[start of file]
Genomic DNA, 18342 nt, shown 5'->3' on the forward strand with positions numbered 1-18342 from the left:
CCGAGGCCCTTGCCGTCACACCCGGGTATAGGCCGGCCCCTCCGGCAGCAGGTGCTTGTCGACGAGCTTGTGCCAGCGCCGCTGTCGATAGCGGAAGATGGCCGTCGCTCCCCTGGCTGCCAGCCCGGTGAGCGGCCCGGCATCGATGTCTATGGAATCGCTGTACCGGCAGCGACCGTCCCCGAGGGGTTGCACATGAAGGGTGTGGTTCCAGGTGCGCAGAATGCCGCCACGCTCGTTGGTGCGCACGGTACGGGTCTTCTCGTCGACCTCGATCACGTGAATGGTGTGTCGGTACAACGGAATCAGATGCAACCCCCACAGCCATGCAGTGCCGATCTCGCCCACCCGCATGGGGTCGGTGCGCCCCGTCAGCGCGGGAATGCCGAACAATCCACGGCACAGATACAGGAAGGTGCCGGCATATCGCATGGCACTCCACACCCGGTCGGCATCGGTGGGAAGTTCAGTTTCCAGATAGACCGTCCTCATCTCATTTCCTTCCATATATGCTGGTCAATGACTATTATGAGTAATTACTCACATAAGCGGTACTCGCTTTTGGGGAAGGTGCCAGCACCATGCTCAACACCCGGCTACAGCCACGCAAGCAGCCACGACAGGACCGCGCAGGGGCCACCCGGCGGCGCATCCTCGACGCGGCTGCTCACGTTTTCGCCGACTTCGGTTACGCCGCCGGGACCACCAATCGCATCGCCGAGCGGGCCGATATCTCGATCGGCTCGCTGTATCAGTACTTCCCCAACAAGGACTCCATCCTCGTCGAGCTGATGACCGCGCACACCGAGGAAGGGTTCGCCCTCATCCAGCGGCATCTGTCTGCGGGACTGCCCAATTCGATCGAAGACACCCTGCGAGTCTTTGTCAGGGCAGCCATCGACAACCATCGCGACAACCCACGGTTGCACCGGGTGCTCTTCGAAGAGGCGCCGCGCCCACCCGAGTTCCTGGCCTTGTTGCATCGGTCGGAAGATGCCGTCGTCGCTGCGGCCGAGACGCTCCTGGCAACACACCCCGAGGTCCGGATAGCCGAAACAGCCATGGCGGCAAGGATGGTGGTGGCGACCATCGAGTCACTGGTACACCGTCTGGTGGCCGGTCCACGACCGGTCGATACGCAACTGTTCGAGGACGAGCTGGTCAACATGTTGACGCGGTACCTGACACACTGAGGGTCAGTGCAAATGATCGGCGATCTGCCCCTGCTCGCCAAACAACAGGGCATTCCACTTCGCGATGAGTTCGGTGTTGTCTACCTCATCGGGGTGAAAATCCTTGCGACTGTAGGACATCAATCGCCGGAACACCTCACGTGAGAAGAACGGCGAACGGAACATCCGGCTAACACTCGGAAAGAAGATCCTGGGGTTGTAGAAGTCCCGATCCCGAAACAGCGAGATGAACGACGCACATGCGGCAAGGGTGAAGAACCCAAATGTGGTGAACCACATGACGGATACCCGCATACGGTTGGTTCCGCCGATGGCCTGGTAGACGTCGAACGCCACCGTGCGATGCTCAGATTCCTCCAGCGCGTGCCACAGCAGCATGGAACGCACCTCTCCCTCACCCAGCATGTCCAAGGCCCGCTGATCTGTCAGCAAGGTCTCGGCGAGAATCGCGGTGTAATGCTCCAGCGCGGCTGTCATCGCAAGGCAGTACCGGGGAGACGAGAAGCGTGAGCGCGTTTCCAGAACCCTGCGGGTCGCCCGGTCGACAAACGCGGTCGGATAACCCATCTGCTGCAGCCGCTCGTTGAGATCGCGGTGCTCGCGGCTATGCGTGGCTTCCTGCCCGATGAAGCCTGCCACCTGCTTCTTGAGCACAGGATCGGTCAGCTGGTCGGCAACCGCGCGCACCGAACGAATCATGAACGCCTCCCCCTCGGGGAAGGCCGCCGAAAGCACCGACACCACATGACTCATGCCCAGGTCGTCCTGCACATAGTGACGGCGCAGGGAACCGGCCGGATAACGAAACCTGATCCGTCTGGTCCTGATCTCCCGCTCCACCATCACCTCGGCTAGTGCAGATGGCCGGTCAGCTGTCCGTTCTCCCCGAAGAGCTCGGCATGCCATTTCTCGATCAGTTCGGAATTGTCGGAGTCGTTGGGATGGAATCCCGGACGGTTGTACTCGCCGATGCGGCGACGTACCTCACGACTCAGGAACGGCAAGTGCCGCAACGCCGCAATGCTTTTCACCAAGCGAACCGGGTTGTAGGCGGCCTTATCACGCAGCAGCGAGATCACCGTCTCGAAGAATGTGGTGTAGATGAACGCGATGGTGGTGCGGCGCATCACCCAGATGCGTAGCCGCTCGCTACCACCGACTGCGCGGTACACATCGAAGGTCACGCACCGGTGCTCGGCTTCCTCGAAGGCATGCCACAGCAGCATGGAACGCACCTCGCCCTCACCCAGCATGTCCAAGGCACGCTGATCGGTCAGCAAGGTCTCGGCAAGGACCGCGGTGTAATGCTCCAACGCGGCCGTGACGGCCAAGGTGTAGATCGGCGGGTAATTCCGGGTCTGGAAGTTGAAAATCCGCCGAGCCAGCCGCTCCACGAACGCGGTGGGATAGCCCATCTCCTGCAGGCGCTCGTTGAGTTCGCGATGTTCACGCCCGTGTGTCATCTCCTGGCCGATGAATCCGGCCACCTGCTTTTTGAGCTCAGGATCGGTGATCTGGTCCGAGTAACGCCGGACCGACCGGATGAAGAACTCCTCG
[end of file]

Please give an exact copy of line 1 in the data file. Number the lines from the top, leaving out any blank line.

Genomic DNA, 18342 nt, shown 5'->3' on the forward strand with positions numbered 1-18342 from the left: